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  • Location: New Braunfels, Texas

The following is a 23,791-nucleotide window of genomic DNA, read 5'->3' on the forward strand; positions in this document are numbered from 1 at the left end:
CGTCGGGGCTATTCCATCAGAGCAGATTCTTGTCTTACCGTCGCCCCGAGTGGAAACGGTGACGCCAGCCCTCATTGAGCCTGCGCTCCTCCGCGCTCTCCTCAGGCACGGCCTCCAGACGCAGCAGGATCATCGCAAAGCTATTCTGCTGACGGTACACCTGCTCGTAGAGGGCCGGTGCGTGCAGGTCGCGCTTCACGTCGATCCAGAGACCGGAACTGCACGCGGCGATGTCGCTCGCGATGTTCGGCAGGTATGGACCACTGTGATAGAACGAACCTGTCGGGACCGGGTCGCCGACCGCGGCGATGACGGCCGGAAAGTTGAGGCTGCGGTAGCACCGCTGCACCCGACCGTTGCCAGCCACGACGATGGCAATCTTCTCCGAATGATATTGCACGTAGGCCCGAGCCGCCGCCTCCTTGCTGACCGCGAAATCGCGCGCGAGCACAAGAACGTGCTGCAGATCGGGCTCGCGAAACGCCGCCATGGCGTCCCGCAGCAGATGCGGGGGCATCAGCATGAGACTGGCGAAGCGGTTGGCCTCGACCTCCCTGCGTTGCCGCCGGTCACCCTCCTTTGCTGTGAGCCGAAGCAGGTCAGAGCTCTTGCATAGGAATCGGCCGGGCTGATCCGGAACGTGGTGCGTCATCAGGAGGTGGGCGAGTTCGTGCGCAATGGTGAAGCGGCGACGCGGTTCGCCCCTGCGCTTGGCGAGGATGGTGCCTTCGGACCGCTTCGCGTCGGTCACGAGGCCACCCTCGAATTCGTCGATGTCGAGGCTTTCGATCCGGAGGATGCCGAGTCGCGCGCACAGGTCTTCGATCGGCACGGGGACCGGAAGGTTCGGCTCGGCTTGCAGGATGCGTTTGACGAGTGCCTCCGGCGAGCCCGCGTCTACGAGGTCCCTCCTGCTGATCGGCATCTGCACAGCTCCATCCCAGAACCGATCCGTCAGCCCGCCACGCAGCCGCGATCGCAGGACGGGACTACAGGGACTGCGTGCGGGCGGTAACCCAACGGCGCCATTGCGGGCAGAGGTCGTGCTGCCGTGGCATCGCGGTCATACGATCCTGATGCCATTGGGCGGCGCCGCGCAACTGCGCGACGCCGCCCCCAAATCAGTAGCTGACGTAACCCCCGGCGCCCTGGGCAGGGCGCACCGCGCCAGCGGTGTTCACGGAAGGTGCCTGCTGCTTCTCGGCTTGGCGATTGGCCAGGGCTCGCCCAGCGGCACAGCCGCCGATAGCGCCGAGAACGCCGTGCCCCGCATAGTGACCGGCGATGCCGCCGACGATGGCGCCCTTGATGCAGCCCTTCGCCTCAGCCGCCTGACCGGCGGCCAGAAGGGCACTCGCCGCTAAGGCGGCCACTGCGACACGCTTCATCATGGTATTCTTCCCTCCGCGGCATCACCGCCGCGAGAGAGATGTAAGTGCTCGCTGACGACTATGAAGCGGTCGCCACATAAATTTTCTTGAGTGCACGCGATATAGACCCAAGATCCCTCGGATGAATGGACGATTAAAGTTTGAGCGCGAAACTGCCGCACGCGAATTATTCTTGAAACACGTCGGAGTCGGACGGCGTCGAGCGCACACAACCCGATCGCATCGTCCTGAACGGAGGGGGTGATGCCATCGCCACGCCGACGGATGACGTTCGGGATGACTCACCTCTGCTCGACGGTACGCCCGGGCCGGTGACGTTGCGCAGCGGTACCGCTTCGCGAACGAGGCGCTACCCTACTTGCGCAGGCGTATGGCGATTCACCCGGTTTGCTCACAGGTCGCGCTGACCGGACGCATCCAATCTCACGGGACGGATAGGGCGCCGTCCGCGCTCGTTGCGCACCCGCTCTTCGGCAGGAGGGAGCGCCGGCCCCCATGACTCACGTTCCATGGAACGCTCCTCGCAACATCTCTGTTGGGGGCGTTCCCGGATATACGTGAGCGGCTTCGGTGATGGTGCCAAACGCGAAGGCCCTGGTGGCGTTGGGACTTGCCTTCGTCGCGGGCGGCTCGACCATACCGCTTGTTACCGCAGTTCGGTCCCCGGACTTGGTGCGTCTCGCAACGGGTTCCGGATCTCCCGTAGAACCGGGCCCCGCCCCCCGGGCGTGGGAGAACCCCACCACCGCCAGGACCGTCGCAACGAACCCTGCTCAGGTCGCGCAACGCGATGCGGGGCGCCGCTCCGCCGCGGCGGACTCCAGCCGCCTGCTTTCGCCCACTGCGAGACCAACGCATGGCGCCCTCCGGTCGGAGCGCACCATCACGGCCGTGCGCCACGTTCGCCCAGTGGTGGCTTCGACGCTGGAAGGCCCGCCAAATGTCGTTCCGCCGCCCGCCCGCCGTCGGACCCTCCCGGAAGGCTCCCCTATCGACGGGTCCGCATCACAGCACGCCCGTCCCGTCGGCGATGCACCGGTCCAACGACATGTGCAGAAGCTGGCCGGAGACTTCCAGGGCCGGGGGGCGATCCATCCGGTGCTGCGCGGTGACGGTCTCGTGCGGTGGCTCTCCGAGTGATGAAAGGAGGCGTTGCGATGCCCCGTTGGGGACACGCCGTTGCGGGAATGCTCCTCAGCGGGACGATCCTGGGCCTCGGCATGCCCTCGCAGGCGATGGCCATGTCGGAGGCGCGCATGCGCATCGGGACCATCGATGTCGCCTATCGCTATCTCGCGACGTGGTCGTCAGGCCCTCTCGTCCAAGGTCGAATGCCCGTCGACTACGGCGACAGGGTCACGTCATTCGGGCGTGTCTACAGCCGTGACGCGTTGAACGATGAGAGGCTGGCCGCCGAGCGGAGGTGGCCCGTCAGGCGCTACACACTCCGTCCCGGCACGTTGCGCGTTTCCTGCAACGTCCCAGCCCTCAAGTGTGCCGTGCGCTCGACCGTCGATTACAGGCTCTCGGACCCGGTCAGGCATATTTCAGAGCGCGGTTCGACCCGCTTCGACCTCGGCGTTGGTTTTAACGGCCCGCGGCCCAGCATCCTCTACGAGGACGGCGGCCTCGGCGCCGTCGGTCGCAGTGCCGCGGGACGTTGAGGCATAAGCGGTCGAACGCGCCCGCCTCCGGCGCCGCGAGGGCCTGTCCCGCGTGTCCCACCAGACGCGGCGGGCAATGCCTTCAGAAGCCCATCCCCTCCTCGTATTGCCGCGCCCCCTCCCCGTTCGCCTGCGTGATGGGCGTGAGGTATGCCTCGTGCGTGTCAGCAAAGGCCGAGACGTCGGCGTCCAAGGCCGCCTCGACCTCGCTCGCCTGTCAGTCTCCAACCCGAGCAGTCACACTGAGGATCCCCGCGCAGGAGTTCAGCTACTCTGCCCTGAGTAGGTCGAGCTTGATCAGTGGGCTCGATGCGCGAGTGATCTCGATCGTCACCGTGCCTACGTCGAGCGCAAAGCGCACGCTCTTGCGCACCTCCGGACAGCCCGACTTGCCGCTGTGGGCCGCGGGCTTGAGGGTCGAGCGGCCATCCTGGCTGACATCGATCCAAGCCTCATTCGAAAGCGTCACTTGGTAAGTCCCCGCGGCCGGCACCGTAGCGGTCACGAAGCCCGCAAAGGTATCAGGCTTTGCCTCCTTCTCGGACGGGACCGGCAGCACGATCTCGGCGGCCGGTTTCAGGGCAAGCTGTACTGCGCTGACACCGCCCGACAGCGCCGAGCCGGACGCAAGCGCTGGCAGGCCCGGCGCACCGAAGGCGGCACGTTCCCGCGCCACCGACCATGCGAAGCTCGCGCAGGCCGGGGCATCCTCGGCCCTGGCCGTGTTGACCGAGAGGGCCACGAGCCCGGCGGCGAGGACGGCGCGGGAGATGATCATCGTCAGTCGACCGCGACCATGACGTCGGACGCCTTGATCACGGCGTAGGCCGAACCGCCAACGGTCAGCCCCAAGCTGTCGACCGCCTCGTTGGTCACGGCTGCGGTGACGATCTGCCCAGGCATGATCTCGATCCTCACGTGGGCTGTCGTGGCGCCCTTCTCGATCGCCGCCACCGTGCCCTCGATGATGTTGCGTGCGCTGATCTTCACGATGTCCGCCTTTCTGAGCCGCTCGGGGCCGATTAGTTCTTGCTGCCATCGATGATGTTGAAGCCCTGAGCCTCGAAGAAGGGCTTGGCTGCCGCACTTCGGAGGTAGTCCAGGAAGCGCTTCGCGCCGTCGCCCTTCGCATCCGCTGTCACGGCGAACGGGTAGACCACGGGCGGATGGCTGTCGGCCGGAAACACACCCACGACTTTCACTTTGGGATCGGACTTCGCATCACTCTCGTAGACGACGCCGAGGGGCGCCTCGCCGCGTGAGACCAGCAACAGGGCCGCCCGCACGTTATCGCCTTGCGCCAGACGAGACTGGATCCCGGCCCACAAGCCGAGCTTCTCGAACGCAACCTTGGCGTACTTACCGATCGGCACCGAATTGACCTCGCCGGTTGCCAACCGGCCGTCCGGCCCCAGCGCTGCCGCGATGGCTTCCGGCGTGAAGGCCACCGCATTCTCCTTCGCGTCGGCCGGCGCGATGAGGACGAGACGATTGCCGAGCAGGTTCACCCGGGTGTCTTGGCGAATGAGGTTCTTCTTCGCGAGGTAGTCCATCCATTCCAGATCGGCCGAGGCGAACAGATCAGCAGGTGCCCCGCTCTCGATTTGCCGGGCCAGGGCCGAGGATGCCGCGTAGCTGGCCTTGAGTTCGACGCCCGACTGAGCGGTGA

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New Braunfels Herald Zeitung (Newspaper) - May 13, 2005, New Braunfels, Texas XXXXXXXXXHXXXXXX ffTRED ADI 781 RDI 1000571 1)5/16/05 SOUTHWEST HICROFUBLISHERS 2627 E VANDELL DR EL FASO TX 7990? 11111 ii111 i 111i!111 ii 11 ii 111 ) ll I I I ' I I I I I I I I I i I AUNG SPORTS ON TO STATE Smithson Valley's Dana Mecke and Lauren Reeves join Canyon's Robert Worley at state track meet. Page 6 ELECTION 2005 ONE VOTE District 6 Councilman Ken Valentine picked up one vote in a recount but is still behind Lynn Li rn mer. Page 2 Serving New Braunfels and Comal County since 1852. Vol. 154, No. 151 14 pages, 1 section 500 www: 56825 000011 H PjPartly Cloudy High Low 87 64 Details .....8 DEAR ABBY    10 CLASSIFIEDS 10 COMICS    9 CROSSWORD 9 FORUM    4 OBITUARIES    3 SPORTS    6 TV GRIDS    IOJuvenile incarceration costs soar in county By Ron Maloney Staff Writer Comal County commissioners Thursday voted to spend $200,000 in reserves to cover projected shortfalls in funding for locking up juvenile offenders. The county’s district and county court-at-law judges who serve on the Child Welfare Board approached commissioners asking for the additional funding in part because last year commissioners cut $100,000 out of the Juvenile Probation Depart ment’s budgetary requests — and partly because of the increased need in this county to lock up juvenile offenders. In 2004, cases were up sharply. County Auditor David Renken said juvenile probation budgeted and spent approximately $250,000 for incarceration. About $150,000 of that money comes from the county’s general fund, while the rest comes from several grant funds. Believing the 2004 caseload to be an anomaly and faced with stark budget choices, commissioners slashed the incarceration budget to $53,000 — telling probation officials to come hack for funds during this year if they needed to. See JUVENILES Page 2 BULLISH ON RODEO Longer stares down monster bulls, lives to talk about it By Ron Maloney Staff Writer Ryan Longer laughs when he hears someone joke about some job or other being tough — “but someone has to do it.” That’s because he has the grand-daddy of all those kinds of jobs — one that, make no mistake about it, can kill you. Longer is a bullfighter—not the dapper, dandy, Spanish-style bullfighter with the dainty hat, bright-colored cape and the big bull stickers that make it somewhat less than an even fight. “They cheat,” Longer said dismissively. “They don’t let the bull eat or drink for days.” Longer, of New Braunfels, is an American-style bullfighter who works the Professional Rodeo Cowboy Association and American Professional Bullfighting Association circuits. He lives out of the camper in the back of his pickup, traveling from show to show, and doing odd construction jobs here at home to fill in what down time he has. There are two types of bullfighting in the United States — and the animal emerges from the contest little worse for the wear, and a whole lot smarter for next time — unlike the bullfighting known in Spain, where the animal gives his all — including his life — for the benefit of the show. One is “freestyle,” where the bull-tighter confronts the animal, man to bull, and a team of judges scores his moves. In that sport, Longer has been ranked 12th internationally during his short career. The other is for “rider protection” — protection of rodeo bull-riders who fall off the animal. Those bullfighters don’t compete with one another and so NB police to train recruits By Ron Maloney Staff Writer T\vo prospective New Braunfels police officers began their training in San Antonio this week to learn the skills required for their jobs and get the basic certification required to be a peace officer. What is different about these two officers from others hired by the NBPD in recent years is they are not yet certified peace officers — and New Braunfels is paying them an hourly wage plus the cost of their training. The move brings hack a practice common in New Braunfels in the 1970s and common to many urban and suburban police departments — paying a prospective See RECRUITS Page 3 Photos by MANDY REARY/Herald-Zeitung Ryan Longer, left, a professional bullfighter, attracts a bull's attention away from it's fallen rider at Vic's Arena in Marion. Below, Longer walks away from the gate after diverting a bull's attention. aren’t ranked. Their job is solely to protect the bullrider when he falls off. Most people know that kind of bullfighter as a rodeo clown. But make no mistake about it, it’s serious business. Rodeo bullfighters have an ironic and even fatalistic sense of humor. That comes from the risks. Over the course of a career, bullfighters are bound to get hurt. A bumper sticker on the back of Longers truck reads, "If it can’t kill you, it ain’t a sport.” “You’re going to get popped. A bullrider is on one bull for eight seconds at a time. We fight 40 bulls for two to three minutes each. On an average per week, I’m in front of 180 bulls,” Longer said. “On a summer week, that can be 200 to 250 bulls. That’s the fun part for me because I get to ‘play’ with every single bull.” Longer isn t the main rodeo clown — the person who runs the skits, tells the one-liners and entertains the crowd in much the same See BULLS Page 5 Wine and Saengerfest promises fun for all By Scott Mahon Staff Writer A blend of familiar traditions, new experiences and German heritage, the second annual Wein and Saengerfest will be an allday festivity Saturday in downtown New Braunfels. “The festival has something for everyone,” said Main Street Manager Jan Soechting. “Wineries from See WINE Page 3 WINE AND SAENGERFEST ■ 10 a.m. — Ethnic pet parade ■ 10 a.m. to 8 p.m. — Grape stomp ■ Noon — Grape Bake judging and prizes ■ 3 to 8 p.m. — Wine tasting featuring Texas wineries ■ Noon to 8 p.m. — Wine market open ■ 7 p.m. — Street dance featuring Two Tons of Steel ■ Noon to 8 p.m. — Weinstein University Evangel reaches out to those in need By Leigh Jones Staff Writer The love at Evangel Assembly of God cannot be contained within the walls of its clubhouse turned church. It spills out into the surrounding neighborhoods, bringing hope to people who have given up on life. Walking down the streets, Pastor Sam Atwell said he was amazed at how many people he encountered who were without hope. "I meet a lot of people who are victims of life, rather than heirs of it,” he said. Far from being discouraged by what he saw, Atwell viewed the church’s location as an opportunity to meet some of the city’s unique needs. “We try to meet one need at a time and often discover the needs are communal,” he said. The first outreach the church started in the neighborhood was “Fusion,” a sidewalk ministry for children. Every other week, members converge on a neigh bor’s front yard to set up games. They play with the children and get to know them before diving into music and a devotional. “Everything is aimed at the kids, to teach them right where they’re at,” Atwell said. Member Liz McCraw said the outreach was working for neighborhood children as well as the church member’s children. “It’s great seeing the children getting involved and See CHURCH Page 2 Dance away The Top Hat Dance Cub fills the night with music, formal dancing and filii for everyone. EVANGEL ASSEMBLY OF GOD ■ Pastor: Sam Atwell ■ Denomination: Assembly of God ■ Meeting time: 10:30 a.m. Sunday ■ Location: 104 Melody Lane ■ Phone: 608-1133 ■ Worship style: Blended Evangel Assembly of God pastor Sam Atwell stands near the front of his church. UJUJIUJUJIMJU, ;